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I had two options: either continue on and hope to find an area without snow I could cross or to turn around and head back. The choice was obvious. I wept a few silent tears, turned around, and started my ascent back up and over Twin Thumbs Pass: making it to Noname creek was optional, making it back to my truck was mandatory. Here’s the path I took back up to the pass. The dotted line is the path I took down. I’d recommend the solid line.

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Ok, so I turned to head back to the pass but my shoes immediately slipped as if I were wearing ice skates. This wasn’t good. The scree here was terrible for an ascent. I hadn’t brought along my microspikes (to save weight) but I did have my crampons, so I took those out, strapped them on, and wouldn’t you know it? Better than microspikes! Sure, I was ruining the crampons, but at this point the benefits outweighed the risks.

I knew I was racing against the clock: the sun was rapidly setting and I needed all the daylight I could get. I found an unexpected boost of adrenaline and booked it up to the pass. I was shocked at how quickly I moved, and actually entertained the idea of hiking all the way back to Needleton tonight and attempting Jagged in the morning.

I made it up and over the pass and kept my crampons on until I made it past the snow near Twin Lakes. Here I stopped to take off my crampons and at this point the adrenaline stopped and exhaustion took over. I took off my crampons but was too tired to take off my pack and put them away so I carried them in my left hand. This worked well until it got too dark to see and I needed to carry a flashlight (I’m not a fan of headlamps).

I was stumbling in the dark. Stumbling because at this point I was exhausted and also because I’d completely ruined my hiking boots: they had holes in them the size of quarters and the tread was completely gone. That pass had been more brutal than I’d anticipated. Every few steps I’d slide due to lack of traction and catch myself. One time I didn’t catch myself quick enough and I landed on my shoulder in a bunch of willows. Ouch. That was it; I needed to stop and set up camp. Now. Gone were my fantasies of setting up camp at Needleton, or even in Chicago Basin for that matter.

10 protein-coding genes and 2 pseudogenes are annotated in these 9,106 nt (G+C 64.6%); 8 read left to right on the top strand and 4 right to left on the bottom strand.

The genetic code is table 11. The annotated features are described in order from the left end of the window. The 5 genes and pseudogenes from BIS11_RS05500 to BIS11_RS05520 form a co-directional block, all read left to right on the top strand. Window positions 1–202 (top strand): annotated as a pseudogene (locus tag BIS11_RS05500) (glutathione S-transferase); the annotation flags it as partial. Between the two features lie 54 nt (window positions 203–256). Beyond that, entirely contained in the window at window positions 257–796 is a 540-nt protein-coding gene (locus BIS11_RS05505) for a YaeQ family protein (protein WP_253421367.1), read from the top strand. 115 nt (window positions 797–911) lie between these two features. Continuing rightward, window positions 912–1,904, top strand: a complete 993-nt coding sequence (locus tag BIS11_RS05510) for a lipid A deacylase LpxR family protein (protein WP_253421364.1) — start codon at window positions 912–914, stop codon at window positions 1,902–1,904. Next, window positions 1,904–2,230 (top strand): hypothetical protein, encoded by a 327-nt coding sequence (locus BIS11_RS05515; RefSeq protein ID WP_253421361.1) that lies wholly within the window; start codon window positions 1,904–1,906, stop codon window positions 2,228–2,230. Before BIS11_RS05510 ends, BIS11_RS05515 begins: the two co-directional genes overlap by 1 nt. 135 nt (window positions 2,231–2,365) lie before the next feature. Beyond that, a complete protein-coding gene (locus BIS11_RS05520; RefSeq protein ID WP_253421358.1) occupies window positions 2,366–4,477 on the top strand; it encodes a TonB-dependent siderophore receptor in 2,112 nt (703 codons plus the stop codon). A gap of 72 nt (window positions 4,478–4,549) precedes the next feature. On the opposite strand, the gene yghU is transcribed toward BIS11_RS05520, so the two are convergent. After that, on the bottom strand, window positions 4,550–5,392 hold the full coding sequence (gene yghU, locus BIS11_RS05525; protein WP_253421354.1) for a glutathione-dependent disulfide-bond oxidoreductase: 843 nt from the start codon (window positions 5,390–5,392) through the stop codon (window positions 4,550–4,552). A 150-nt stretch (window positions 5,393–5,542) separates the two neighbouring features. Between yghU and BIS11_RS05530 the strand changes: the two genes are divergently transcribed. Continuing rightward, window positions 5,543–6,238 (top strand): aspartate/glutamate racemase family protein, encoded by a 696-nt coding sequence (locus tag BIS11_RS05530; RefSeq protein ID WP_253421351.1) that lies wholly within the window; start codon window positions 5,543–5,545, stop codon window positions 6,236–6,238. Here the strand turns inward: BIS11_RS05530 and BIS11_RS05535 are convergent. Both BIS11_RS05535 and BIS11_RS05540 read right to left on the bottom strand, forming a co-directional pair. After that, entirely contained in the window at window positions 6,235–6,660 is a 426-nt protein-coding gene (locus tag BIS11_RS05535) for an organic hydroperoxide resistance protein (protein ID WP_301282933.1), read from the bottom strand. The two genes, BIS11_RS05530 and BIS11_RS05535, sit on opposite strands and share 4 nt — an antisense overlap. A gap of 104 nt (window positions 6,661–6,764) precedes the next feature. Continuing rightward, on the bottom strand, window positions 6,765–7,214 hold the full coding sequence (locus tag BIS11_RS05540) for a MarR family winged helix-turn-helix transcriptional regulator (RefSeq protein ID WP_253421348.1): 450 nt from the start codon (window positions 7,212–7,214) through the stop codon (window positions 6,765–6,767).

But I’m a rule follower and I’d seen the sign. I wasn’t allowed to camp here, and I knew it. So I kept on. It seemed like I’d hiked for miles before I finally made it to the “no camping past here” sign, and when I did I dropped all my gear and haphazardly set up my tent directly in front of it. I did a terrible job: I couldn’t see in the dark and honestly I was too tired to care what I was doing. It took me twice as long as it should have to set up and I did so directly beside the trail. Dumb move, and I knew it, but I didn’t care. I needed to rest. Oh, and eat. So far all I’d had were a few almonds and I knew I needed more calories. I opened my bear sack and had tons of options: beef jerky, tuna, almonds, peanut butter. I chose dried mangoes. Not the most caloric but it was what my body was craving. I only wished I’d brought more.

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I fell asleep around 10:30pm and woke up every half hour after midnight. You see, I was camped directly next to the trail, so every set of early morning hikers intent on Eolus, Windom, and Sunlight passed right by me. As they did so they all directed their flashlights at my tent. What they most likely didn’t realize is that when you shine a light on a tent it doesn't allow you to see inside of it, but it does brightly illuminate the inside of the tent. So every 30 minutes or so it was like someone turned on a light inside my tent. My fault for so many reasons I know, but I was too tired to care. And cold. It had been a bad idea to swap my good sleeping bag for a lighter weight one.

In the middle of the night I could hear a goat beside my tent. It was occupying itself with the bandana I’d left outside. I could actually hear him a foot or so from my head, and mentally visualized him picking up the bandana with his teeth and swishing it from side to side.

I left my tent at daylight. My bandana was now separated from my trekking pole but lying inches from where I’d been in my tent. Apparently the goat didn’t want the souvenir. I wasn’t hungry but forced myself to eat a packet of tuna and quickly packed up my gear. Taking down the tent was the worst: my fingers were frozen stiff, despite it being about 40* the night before. My whole body ached from yesterday. I wasn’t sure I was going to be very efficient today, and laughed at myself for thinking last night I could even attempt Jagged today. I was honestly considering camping at Needleton and making the rest of the journey tomorrow.